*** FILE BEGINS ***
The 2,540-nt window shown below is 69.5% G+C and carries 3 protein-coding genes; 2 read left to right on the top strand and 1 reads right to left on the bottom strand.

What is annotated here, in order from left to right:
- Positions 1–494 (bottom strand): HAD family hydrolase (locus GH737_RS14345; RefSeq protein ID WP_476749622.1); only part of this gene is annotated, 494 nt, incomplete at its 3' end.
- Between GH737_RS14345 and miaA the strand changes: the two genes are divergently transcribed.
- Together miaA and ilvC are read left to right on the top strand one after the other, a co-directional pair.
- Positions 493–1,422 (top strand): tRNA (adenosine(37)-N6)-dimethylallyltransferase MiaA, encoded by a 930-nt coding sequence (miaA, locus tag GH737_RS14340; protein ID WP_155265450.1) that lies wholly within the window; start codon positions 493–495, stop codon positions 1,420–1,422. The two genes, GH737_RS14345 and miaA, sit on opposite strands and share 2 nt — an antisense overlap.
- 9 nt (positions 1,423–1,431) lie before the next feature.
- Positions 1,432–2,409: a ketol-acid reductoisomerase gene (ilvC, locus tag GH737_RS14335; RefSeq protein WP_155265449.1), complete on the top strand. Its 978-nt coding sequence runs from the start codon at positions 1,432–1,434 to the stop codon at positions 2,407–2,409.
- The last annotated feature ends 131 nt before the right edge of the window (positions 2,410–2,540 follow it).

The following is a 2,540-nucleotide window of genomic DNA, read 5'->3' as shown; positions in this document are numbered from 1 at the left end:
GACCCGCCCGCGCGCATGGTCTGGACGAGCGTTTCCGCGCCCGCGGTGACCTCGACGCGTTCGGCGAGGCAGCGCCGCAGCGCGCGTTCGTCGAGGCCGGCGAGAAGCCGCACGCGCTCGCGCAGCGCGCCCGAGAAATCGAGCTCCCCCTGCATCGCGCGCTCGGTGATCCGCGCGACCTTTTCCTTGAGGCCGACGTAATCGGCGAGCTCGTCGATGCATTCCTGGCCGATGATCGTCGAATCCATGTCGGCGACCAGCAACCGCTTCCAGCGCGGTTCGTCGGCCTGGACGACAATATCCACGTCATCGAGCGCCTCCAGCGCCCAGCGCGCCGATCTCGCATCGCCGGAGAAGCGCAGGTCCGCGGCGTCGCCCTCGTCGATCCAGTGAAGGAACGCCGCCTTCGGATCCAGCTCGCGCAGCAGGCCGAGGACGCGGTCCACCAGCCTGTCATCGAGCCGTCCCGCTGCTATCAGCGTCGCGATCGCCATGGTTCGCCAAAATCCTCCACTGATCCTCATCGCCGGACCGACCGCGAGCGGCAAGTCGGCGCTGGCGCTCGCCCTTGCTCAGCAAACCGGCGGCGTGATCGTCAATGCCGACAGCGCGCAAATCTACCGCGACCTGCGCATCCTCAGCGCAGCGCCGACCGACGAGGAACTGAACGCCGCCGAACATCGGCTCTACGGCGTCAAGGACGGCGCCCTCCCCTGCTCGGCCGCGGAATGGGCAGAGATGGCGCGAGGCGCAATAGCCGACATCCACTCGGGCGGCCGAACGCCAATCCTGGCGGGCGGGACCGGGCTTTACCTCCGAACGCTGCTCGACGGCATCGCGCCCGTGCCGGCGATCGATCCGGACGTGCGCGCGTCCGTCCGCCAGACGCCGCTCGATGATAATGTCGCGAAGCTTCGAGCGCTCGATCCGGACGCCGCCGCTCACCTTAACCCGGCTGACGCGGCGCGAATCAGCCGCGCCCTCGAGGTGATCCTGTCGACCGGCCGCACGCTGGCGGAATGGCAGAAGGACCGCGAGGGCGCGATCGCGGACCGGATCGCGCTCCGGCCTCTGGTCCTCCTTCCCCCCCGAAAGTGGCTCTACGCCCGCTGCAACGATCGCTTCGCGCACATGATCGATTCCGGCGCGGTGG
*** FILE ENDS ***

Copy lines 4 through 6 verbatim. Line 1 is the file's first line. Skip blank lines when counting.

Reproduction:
- Between GH737_RS14345 and miaA the strand changes: the two genes are divergently transcribed.
- Together miaA and ilvC are read left to right on the top strand one after the other, a co-directional pair.
- Positions 493–1,422 (top strand): tRNA (adenosine(37)-N6)-dimethylallyltransferase MiaA, encoded by a 930-nt coding sequence (miaA, locus tag GH737_RS14340; protein ID WP_155265450.1) that lies wholly within the window; start codon positions 493–495, stop codon positions 1,420–1,422. The two genes, GH737_RS14345 and miaA, sit on opposite strands and share 2 nt — an antisense overlap.